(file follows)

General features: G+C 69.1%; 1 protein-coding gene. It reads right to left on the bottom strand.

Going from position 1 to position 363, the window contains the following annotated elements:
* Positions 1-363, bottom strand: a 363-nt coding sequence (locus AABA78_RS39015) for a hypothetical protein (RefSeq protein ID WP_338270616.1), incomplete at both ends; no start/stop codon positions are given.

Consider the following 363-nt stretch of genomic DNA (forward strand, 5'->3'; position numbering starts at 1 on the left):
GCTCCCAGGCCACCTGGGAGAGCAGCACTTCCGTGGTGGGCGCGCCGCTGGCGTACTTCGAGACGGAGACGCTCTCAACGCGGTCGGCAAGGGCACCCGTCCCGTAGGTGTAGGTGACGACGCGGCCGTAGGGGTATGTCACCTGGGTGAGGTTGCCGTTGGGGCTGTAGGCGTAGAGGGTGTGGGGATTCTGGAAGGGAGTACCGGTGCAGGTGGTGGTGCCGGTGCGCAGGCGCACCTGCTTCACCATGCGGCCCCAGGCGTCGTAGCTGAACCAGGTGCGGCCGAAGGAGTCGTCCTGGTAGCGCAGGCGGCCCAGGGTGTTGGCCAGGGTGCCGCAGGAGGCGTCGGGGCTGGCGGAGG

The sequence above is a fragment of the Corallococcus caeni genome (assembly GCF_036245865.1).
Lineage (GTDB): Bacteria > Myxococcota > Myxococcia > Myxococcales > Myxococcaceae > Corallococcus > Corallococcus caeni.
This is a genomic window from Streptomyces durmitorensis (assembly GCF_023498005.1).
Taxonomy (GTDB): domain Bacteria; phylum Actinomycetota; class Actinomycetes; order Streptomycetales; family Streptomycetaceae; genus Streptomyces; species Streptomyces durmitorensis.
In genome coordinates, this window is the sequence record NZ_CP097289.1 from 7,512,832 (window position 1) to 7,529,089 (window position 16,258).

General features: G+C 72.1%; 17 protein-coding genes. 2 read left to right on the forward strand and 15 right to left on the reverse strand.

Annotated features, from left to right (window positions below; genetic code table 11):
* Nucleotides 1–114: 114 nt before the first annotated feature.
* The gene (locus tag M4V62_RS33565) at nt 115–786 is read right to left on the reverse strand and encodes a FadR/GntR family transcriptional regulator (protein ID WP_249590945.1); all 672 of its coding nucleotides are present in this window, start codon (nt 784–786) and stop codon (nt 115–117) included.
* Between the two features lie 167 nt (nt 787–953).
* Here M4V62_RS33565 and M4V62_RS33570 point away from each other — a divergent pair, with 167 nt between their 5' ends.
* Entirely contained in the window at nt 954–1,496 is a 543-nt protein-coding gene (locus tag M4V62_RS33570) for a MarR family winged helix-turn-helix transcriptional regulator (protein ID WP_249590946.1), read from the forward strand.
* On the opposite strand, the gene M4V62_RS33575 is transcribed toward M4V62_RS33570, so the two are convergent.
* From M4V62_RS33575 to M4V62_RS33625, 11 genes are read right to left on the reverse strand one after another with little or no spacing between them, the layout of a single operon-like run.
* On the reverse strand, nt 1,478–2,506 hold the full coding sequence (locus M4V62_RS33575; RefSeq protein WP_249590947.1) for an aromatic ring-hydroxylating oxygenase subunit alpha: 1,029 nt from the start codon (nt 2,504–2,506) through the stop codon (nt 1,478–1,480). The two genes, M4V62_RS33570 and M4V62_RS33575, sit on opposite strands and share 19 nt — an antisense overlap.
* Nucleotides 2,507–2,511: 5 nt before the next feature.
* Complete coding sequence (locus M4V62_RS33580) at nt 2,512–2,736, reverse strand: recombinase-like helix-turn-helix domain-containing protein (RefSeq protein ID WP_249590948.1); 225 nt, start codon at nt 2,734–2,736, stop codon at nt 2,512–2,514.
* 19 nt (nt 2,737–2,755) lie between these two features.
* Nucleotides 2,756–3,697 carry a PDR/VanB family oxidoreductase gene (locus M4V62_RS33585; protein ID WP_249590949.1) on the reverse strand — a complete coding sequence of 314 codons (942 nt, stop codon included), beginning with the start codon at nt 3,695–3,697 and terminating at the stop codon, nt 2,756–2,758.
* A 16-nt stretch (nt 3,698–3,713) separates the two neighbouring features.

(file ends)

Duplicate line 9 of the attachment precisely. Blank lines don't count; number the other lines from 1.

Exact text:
Taxonomy (GTDB): domain Bacteria; phylum Actinomycetota; class Actinomycetes; order Streptomycetales; family Streptomycetaceae; genus Streptomyces; species Streptomyces durmitorensis.